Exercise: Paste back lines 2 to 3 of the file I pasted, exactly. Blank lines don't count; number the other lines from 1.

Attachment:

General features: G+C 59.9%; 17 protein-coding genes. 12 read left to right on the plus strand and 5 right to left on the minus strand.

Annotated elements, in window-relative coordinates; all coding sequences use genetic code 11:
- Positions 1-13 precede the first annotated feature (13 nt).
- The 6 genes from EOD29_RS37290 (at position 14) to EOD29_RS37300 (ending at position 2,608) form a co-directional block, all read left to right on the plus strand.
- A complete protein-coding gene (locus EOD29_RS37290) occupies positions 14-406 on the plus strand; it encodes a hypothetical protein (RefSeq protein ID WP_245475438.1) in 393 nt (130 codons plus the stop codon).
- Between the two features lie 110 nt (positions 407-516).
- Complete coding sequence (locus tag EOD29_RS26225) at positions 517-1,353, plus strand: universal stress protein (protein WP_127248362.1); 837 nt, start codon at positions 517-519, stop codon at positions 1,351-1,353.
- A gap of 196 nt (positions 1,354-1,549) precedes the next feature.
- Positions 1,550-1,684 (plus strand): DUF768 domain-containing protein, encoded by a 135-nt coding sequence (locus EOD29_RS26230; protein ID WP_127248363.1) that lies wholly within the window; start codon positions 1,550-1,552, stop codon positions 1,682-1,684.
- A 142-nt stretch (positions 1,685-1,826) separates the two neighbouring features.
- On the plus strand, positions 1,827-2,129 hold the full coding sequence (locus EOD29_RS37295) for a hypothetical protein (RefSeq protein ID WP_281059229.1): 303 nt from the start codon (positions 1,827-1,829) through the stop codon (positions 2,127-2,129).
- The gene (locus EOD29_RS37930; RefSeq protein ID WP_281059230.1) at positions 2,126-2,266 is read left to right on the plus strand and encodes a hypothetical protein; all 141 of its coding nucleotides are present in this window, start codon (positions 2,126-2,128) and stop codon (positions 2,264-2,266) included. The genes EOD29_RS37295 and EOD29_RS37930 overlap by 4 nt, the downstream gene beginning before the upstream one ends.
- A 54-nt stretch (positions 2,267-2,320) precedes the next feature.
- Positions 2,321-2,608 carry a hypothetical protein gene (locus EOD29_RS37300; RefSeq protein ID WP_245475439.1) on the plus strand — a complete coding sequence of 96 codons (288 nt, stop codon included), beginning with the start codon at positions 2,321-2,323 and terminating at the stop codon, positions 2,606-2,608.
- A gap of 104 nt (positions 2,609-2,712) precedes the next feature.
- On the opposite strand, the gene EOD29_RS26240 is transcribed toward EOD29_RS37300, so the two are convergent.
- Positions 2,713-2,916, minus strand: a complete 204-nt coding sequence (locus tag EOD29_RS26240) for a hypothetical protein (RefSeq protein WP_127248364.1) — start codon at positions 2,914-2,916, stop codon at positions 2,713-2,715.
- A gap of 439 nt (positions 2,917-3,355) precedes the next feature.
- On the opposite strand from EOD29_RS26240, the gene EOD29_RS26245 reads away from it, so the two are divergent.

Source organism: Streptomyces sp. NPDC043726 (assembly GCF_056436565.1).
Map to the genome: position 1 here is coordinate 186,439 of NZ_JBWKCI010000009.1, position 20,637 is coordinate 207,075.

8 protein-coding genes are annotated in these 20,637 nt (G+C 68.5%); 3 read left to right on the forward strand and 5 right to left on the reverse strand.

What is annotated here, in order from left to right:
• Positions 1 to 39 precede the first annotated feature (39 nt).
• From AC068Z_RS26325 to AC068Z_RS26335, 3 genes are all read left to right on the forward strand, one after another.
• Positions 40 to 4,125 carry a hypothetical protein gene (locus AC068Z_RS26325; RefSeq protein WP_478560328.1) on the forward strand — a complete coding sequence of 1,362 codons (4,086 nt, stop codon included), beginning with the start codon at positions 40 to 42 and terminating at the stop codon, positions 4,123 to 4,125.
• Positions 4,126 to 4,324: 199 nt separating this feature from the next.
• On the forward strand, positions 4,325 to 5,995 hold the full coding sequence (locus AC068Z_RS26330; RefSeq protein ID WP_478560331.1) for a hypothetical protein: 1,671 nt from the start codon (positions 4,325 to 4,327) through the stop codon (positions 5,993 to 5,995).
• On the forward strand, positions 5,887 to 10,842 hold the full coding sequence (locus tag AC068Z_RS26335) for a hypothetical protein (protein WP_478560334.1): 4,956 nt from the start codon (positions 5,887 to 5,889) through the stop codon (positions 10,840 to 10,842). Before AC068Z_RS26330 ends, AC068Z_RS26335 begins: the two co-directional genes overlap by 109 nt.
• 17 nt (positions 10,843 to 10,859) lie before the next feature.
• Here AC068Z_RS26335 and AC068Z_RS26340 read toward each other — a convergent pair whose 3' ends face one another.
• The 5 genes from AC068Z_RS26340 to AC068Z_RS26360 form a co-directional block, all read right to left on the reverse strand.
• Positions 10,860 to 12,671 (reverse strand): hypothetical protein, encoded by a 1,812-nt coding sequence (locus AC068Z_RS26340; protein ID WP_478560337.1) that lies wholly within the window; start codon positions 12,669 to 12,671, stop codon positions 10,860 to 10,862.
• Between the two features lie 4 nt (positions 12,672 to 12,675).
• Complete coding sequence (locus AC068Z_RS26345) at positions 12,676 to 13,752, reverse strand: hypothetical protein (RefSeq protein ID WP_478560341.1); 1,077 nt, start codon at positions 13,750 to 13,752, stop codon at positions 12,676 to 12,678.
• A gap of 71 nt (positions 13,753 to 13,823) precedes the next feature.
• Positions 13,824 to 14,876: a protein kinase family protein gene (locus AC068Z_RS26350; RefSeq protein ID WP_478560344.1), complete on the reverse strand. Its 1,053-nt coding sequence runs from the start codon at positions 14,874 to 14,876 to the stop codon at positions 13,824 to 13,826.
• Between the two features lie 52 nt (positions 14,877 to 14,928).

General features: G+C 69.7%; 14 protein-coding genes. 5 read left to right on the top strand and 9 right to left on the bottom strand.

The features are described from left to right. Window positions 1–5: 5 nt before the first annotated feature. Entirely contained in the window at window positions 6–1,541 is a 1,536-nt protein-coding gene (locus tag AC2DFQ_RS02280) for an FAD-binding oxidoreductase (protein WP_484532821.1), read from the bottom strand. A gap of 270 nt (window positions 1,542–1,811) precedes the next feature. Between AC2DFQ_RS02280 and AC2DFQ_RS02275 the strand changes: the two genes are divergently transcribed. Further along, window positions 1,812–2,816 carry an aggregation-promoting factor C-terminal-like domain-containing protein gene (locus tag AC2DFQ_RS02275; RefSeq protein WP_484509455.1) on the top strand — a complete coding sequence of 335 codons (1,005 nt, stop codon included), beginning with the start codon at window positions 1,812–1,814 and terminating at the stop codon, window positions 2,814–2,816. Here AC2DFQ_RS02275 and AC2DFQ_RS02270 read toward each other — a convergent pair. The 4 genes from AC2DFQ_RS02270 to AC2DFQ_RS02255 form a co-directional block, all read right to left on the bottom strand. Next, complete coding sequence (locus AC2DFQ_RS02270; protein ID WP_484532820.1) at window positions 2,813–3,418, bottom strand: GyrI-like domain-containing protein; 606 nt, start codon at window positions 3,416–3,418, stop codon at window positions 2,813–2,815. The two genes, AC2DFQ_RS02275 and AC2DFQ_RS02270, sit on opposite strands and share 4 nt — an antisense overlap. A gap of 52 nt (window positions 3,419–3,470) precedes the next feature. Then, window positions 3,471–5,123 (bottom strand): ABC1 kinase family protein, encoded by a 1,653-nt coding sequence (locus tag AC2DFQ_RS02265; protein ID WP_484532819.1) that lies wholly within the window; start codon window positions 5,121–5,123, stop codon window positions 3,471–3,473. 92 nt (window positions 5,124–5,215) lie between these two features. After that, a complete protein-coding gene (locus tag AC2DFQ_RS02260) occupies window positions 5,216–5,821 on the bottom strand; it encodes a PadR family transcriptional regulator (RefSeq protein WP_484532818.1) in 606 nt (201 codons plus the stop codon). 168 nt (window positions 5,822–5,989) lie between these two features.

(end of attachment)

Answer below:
Annotated elements, in window-relative coordinates; all coding sequences use genetic code 11:
- Positions 1-13 precede the first annotated feature (13 nt).